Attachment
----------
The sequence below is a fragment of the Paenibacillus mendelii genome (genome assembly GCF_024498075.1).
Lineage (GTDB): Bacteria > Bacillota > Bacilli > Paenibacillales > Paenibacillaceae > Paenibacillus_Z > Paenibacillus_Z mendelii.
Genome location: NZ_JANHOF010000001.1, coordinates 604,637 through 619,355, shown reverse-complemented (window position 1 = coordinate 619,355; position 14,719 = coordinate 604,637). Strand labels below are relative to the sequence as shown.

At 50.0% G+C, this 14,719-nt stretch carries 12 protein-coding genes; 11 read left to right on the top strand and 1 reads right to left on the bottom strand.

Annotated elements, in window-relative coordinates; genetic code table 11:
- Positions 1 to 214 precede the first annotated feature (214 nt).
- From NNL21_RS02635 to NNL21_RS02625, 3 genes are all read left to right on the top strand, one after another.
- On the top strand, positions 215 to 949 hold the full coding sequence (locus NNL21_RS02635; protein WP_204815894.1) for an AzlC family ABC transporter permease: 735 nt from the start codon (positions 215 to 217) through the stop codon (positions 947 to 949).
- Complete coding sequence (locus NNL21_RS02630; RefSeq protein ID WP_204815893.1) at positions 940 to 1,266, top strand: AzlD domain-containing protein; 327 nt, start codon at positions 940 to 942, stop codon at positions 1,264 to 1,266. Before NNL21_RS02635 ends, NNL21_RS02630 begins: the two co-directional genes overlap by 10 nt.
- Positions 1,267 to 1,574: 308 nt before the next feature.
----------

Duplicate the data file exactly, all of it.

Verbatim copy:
The sequence below is a fragment of the Paenibacillus mendelii genome (genome assembly GCF_024498075.1).
Lineage (GTDB): Bacteria > Bacillota > Bacilli > Paenibacillales > Paenibacillaceae > Paenibacillus_Z > Paenibacillus_Z mendelii.
Genome location: NZ_JANHOF010000001.1, coordinates 604,637 through 619,355, shown reverse-complemented (window position 1 = coordinate 619,355; position 14,719 = coordinate 604,637). Strand labels below are relative to the sequence as shown.

At 50.0% G+C, this 14,719-nt stretch carries 12 protein-coding genes; 11 read left to right on the top strand and 1 reads right to left on the bottom strand.

Annotated elements, in window-relative coordinates; genetic code table 11:
- Positions 1 to 214 precede the first annotated feature (214 nt).
- From NNL21_RS02635 to NNL21_RS02625, 3 genes are all read left to right on the top strand, one after another.
- On the top strand, positions 215 to 949 hold the full coding sequence (locus NNL21_RS02635; protein WP_204815894.1) for an AzlC family ABC transporter permease: 735 nt from the start codon (positions 215 to 217) through the stop codon (positions 947 to 949).
- Complete coding sequence (locus NNL21_RS02630; RefSeq protein ID WP_204815893.1) at positions 940 to 1,266, top strand: AzlD domain-containing protein; 327 nt, start codon at positions 940 to 942, stop codon at positions 1,264 to 1,266. Before NNL21_RS02635 ends, NNL21_RS02630 begins: the two co-directional genes overlap by 10 nt.
- Positions 1,267 to 1,574: 308 nt before the next feature.